“THERE’S TARIFFS on games and tariffs on toys—try explaining tariffs to your little boy. Santa’s workshop is struggling, you’ll find yourself saying. I think the reindeer are backed up with their sleighing.” Wendy Lazar, who runs a company called I Heart Guts, submitted this peeved poem to the United States Trade Representative (USTR) in June. As an importer of children’s toys from China, she was complaining about how the trade war could squeeze her firm.
She is not alone. In boardrooms across America, business people are scrambling to assess the impact of the latest escalation in the commercial confrontation between the two superpowers. For most firms the easy bit is calculating the immediate financial impact of more tariffs on demand, prices and costs. That can be done in a spreadsheet. Far harder is working out how to rejig your strategy and long-term investment plans to adapt to a new world of enduring trade tensions. Fund managers and Wall Street traders have begun to reach their own conclusion—that investment may slump, possibly triggering a recession. Hence the violent moves in markets since the first week of August, with a rush towards safe bonds and a sell-off in equities (see article).
That sell-off picked up pace on August 1st when President Donald Trump’s administration announced the imposition of tariffs on $300bn of Chinese goods, at a rate of 10%, starting on September 1st. On August 13th the USTR announced a delay covering about two-thirds of the goods in question, including mobile phones, smartwatches and toys, which would be subject to duties starting on December 15th. As Mr Trump explained later that day, the move would allow American shoppers to splurge in the run-up to Christmas. The press release announcing the delay arrived at 9.43am; between 9.40 and 9.45 shares in Apple rose by 3%, and the S&P 500 share index jumped by 1%. But by the following day the stockmarket—and the iPhone-maker’s share price—slumped again as investors fretted that a global downturn might soon be on the cards.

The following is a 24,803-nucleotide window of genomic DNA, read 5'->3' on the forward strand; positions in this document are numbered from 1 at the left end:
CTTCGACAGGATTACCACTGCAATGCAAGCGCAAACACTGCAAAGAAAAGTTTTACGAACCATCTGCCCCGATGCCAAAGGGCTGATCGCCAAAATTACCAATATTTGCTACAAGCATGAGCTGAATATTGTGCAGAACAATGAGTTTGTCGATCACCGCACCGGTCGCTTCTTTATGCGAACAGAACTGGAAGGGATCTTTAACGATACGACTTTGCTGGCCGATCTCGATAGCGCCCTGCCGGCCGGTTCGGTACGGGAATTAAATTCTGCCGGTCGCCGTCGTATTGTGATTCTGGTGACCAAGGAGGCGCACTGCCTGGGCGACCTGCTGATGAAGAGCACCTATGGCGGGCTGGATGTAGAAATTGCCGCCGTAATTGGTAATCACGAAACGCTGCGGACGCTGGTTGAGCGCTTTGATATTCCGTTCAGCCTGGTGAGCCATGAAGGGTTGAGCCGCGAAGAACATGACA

America’s expansion may be cooling as it enters its second decade, but GDP still grew at a respectable pace of 2.1% in the second quarter of 2019, and the unemployment rate is a brag-worthy 3.7%. The direct effect of the tariffs should be small: in 2017, before hostilities began, goods trade with China amounted to just 3.2% of GDP. Even including the additional levies planned for December, they represent a tax rise offsetting only a fifth of the cuts introduced by the Tax Cuts and Jobs Act of 2017.
What really matters, though, is the wider effects of the uncertainty created by the trade war on corporate behaviour. Most companies make plans over a five- to ten-year horizon and invest in assets with a life of 10-20 years. But with each new tariff announcement, the rules for trading their products become less stable. And the scope of the trade war has expanded beyond goods to technology and currencies. Perhaps the international banking system, shipping companies or foreign joint ventures could be next. The most sophisticated firms try to gauge such risks.
The high level of uncertainty is measurable. A study from 2016 by Scott Baker of Northwestern University, Nick Bloom of Stanford University and Steven Davis of the University of Chicago quantified policy uncertainty in America using newspaper reports. Their index of trade-policy uncertainty has soared in recent months (see chart). And such increases in uncertainty tend to have real effects. The researchers found that increases in their index were associated with dampened investment and slower hiring. More recently, Ryan Sweet of Moody’s Analytics, a financial firm, finds that changes in business confidence and economic-policy uncertainty appear to predict changes in managers’ capital spending.